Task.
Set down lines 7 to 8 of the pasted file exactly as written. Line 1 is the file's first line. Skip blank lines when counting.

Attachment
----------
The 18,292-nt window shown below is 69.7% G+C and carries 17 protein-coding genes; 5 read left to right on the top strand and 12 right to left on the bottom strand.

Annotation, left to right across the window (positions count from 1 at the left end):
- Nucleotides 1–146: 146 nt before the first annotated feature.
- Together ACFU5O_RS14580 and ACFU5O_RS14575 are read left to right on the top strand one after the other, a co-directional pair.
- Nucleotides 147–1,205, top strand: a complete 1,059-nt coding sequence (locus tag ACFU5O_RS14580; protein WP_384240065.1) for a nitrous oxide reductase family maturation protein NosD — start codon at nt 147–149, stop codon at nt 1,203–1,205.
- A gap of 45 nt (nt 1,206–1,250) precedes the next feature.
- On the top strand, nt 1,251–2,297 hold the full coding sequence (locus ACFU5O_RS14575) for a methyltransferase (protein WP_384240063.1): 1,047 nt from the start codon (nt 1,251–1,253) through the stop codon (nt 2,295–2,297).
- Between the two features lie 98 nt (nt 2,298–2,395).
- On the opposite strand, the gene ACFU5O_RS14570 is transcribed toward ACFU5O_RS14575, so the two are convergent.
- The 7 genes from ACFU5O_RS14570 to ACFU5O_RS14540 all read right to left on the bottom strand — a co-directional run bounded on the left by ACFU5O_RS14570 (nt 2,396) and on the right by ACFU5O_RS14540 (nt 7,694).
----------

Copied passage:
- On the top strand, nt 1,251–2,297 hold the full coding sequence (locus ACFU5O_RS14575) for a methyltransferase (protein WP_384240063.1): 1,047 nt from the start codon (nt 1,251–1,253) through the stop codon (nt 2,295–2,297).
- Between the two features lie 98 nt (nt 2,298–2,395).